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Betraying the Future

We, the people, still believe that our obligations as Americans are not just to ourselves, but to all posterity.

We will respond to the threat of climate change, knowing that the failure to do so would betray our children and future generations.1


In his second inaugural, President Barack Obama boldly asserted that climate change is an ethical issue, that our obligations to future generations are central to it, and that failure to meet those obligations would be a very serious moral matter (a “betrayal”).2 He is far from alone. Such pronouncements cross the political spectrum and other cultural divides, both nationally and internationally.

Ethical concerns are also central to the governing treaty for climate action, the United Nations’ Framework Convention on Climate Change (UNFCCC), ratified in 1994 by all major countries, including the United States, China, the European Union, Russia, India, and Brazil. The UNFCCC states as its motivation the “protection of current and future generations of mankind,” declares as its major objective the prevention of “dangerous anthropogenic interference” with the climate system, and requires that this be achieved while protecting ecological, subsistence, and economic values.3 It also announces principles to guide the process that make heavy use of value-laden concepts, such as

“equity,” “common but differentiated responsibilities,” the “special needs” of developing countries, and the “right” to development.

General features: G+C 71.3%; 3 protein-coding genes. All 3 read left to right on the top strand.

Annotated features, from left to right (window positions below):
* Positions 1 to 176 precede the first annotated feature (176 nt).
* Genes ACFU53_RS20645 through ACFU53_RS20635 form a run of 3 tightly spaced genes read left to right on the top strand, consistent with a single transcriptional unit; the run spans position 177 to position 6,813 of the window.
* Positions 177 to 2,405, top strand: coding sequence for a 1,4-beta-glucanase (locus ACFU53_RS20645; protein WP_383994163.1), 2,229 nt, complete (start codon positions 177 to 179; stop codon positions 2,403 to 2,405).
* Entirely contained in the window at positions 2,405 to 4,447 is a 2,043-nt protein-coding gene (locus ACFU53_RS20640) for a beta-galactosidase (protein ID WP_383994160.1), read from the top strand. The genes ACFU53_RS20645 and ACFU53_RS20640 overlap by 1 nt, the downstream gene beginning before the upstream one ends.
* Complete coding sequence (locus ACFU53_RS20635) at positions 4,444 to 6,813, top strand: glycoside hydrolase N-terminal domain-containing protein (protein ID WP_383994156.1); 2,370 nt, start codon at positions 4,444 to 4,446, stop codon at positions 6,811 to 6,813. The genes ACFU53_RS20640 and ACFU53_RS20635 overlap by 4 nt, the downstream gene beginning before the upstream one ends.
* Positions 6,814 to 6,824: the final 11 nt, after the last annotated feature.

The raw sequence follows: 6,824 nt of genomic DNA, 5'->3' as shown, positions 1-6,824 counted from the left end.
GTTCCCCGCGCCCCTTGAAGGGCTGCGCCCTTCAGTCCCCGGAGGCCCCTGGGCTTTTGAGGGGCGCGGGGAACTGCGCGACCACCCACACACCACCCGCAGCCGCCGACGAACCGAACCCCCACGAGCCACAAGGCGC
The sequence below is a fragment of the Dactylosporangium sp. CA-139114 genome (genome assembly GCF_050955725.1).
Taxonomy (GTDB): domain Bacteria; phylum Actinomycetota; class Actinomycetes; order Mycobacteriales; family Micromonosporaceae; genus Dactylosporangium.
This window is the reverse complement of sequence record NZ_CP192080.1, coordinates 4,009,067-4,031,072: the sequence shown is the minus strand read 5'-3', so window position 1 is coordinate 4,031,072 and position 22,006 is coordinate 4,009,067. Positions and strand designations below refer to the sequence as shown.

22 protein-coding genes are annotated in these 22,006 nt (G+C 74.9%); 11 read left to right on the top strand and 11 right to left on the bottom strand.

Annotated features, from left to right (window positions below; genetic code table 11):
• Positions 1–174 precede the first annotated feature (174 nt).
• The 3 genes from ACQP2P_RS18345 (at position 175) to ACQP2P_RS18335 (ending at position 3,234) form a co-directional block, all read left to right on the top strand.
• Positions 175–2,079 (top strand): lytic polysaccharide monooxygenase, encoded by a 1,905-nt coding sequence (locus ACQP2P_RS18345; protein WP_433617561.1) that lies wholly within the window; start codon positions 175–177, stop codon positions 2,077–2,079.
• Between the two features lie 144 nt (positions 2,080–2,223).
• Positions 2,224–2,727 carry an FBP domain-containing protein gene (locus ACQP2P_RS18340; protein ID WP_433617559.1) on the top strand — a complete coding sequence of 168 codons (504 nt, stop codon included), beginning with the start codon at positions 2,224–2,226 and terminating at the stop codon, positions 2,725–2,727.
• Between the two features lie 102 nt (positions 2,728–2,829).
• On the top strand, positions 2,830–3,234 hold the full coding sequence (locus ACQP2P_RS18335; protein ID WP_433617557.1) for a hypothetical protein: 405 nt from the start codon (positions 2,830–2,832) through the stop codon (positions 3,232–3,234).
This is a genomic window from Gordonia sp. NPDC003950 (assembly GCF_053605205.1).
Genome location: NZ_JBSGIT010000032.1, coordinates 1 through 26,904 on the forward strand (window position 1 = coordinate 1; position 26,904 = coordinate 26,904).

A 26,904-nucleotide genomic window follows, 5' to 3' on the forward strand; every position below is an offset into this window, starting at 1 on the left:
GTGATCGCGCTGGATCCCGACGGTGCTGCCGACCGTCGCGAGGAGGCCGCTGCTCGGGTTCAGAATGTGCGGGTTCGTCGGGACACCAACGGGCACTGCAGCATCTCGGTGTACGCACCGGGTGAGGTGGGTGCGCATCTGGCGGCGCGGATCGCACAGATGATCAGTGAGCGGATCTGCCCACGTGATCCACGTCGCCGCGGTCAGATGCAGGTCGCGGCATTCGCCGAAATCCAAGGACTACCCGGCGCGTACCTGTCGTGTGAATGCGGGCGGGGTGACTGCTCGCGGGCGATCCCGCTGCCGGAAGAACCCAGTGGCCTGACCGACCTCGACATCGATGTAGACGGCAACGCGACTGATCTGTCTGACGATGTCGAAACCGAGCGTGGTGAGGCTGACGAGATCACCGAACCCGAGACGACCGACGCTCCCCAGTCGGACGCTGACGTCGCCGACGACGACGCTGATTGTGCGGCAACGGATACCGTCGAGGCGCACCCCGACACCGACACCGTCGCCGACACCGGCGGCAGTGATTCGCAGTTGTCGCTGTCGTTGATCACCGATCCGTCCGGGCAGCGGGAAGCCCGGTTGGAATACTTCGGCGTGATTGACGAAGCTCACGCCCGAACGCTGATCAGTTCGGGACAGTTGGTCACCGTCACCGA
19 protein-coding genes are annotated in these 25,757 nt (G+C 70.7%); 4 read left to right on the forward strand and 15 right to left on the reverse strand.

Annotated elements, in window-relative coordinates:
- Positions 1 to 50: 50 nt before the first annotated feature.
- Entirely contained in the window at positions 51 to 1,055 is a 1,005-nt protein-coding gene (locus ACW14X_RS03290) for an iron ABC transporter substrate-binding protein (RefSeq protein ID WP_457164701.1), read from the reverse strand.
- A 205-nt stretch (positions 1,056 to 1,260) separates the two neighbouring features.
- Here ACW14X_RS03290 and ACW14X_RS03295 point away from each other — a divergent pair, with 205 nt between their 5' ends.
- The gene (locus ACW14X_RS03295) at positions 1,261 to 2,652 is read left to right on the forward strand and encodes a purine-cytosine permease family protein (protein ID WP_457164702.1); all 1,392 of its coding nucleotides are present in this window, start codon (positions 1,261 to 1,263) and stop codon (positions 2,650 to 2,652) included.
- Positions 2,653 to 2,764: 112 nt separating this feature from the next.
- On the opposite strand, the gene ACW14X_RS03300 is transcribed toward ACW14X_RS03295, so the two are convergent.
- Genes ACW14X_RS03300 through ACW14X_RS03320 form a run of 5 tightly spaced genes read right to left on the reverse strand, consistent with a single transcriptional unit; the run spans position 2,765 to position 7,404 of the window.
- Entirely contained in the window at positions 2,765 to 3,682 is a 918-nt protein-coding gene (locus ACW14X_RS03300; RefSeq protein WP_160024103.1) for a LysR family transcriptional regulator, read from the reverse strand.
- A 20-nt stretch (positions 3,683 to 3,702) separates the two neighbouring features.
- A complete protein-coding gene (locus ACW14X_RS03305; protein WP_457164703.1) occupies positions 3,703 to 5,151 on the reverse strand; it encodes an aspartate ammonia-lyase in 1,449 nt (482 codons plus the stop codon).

The thought that climate change is fundamentally an ethical issue is thus in many ways mainstream. Explicitly or implicitly, ethical concerns are widely held both to explain why we should be interested in the climate problem, and to structure acceptable responses. Nevertheless, such concerns have had very little influence over the making of more substantive international climate policy over the last twenty-five years. Instead, this has been dominated by short-term economic and strategic thinking.

This neglect arises in part because, in some circles, “ethics” is a “dirty” word, not to be mentioned in polite company unless to be ridiculed as obviously irrelevant, counterproductive, or even downright dangerous. Indeed, many in international relations and economics urge that ethics is best eliminated in global affairs quite generally, in favor of narrower considerations of national self-interest. Although (revealingly) this approach is applied only selectively to international issues, it has a strong influence on climate policy, especially in the United States. In particular, some (call them “the economic realists”) insist that “pragmatically” harnessing national self-interest offers the only chance of success in combating the climate problem given the actual motivations of governments, since ethical concepts, and especially the key notion of justice, are hopelessly unfit for the purpose. This position fuels stark policy messages, such as Eric Posner’s claim “you can have either climate justice or a climate treaty, not both,”4 and perhaps the declaration of the US climate envoy, Todd Stern, to other negotiators, “If equity’s in, we’re out.”5